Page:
Microsoft Eases AI Image Generation Across the Board

Capitalizing on the current generative AI hype, Microsoft is making it easier for users to create their own images across its consumer app portfolio.

For its AI image generation, Microsoft uses DALL·E 2 technology from partner OpenAI, the creator of the sentient-sounding ChatGPT chat bot based on the GPT- series of machine language large language models (LLM), recently advanced to GPT-4. DALL·E 2 is an advanced AI system that can create realistic images and art from a description in natural language thanks to natural language processing (NLP) breakthroughs, even allowing for the combination of concepts, attributes and styles from typed-in commands.

While the DALL·E site can be used to generate images, users are likely to get the "The server is currently overloaded with other requests" message these days.

But Microsoft has been making it easier to use DALL·E 2 to generate images in apps including the "new Bing" search site and a preview of Microsoft Designer. As a preview, the latter requires that interested users join a waitlist to be granted access to the graphic design app, though Microsoft reportedly recently removed the waitlist for the new Bing.

Microsoft Designer (Preview)
Microsoft Designer is meant to help users create professional quality social media posts, invitations, digital postcards, graphics and more.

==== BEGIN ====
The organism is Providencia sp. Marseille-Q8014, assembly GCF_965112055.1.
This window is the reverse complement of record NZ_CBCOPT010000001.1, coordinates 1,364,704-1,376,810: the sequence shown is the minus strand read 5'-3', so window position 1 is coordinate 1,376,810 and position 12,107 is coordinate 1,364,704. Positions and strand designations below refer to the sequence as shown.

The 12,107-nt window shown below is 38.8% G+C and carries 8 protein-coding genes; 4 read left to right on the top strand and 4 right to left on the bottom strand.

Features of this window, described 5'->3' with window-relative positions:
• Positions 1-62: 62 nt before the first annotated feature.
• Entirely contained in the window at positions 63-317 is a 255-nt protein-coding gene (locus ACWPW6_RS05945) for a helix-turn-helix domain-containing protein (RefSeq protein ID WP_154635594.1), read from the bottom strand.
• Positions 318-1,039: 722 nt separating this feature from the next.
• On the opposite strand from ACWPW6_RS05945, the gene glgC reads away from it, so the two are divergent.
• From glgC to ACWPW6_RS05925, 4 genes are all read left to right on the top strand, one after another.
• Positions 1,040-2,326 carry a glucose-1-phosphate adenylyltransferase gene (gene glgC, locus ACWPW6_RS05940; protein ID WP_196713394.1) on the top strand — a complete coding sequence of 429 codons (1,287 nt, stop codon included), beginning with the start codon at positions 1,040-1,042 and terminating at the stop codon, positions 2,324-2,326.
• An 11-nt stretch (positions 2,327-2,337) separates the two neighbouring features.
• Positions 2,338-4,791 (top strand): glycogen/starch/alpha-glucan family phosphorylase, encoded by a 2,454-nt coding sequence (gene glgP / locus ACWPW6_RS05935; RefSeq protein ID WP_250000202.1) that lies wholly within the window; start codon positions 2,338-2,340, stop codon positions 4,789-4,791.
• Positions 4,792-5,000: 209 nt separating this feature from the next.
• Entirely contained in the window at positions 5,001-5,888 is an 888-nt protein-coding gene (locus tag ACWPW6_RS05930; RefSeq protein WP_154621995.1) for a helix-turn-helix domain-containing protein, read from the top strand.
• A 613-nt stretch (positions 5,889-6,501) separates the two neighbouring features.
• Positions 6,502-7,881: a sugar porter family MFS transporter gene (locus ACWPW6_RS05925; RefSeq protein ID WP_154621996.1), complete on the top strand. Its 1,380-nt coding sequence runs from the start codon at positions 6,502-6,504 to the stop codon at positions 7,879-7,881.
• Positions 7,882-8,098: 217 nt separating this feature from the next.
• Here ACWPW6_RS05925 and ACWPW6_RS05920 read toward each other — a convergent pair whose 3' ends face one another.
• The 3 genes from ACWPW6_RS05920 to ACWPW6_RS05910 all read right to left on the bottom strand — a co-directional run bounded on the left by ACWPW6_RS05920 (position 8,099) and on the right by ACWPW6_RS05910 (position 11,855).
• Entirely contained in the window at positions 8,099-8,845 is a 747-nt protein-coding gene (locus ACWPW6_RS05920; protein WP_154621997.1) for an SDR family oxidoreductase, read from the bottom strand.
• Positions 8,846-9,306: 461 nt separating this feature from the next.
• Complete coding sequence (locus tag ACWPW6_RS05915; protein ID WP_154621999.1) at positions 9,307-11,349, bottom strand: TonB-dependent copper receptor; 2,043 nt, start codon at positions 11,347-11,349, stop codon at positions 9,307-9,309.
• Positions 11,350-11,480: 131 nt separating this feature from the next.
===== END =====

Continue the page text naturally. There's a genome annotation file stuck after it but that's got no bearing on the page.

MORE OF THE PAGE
Using Microsoft Designer is simple, but first you have to go to the web site, enter your email address and click the "Join the waitlist" button. Upon being accepted, just revisit the site and click on "Add image" to start with an existing image from your device or "Generate image" to describe the image you want and have AI create it for you.

[Click on image for larger view.] Microsoft Designer (source: Microsoft).

The tool seems to have a social media/marketing focus and automatically adds branding-speak text to generated images, no matter what their intended purpose. But all aspects of text and images can be customized afterward.

Microsoft earlier this year published "How to use AI image prompts to generate art using DALL·E" guidance that works for the DALL·E site or Designer.

"The benefit of using Designer is that it is also a graphic design app, so you'll not only get unique images generated from the ideas you type, but you also can add more design elements like text or graphics and AI-powered editing experiences that will perfectly integrate it all into a design," the guidance says.

Prompting guidance further advises users to be specific with lots of adjectives and other details, and also to add directive details, so instead of just directing the AI to create an image in an "oil painting" style, rather specifically ask it for an "oil-on-canvas, masterpiece by Caravaggio, from 1599."

Pitfalls to avoid, meanwhile, include:

  • Complex scenes with multiple subjects
  • Detailed layout requests (for example, "A big red Object X on the left, friendly Object Y on the right, a small Object Z wearing Item A above them")
  • Images with multiple faces (these are often distorted)
  • Requests for text (for example, "a sign saying 'Happy birthday!'"), because the generator doesn't know how to spell!

Designer does, however, know how to generate an image of "an astronaut walking through a galaxy of sunflowers", offering up these options: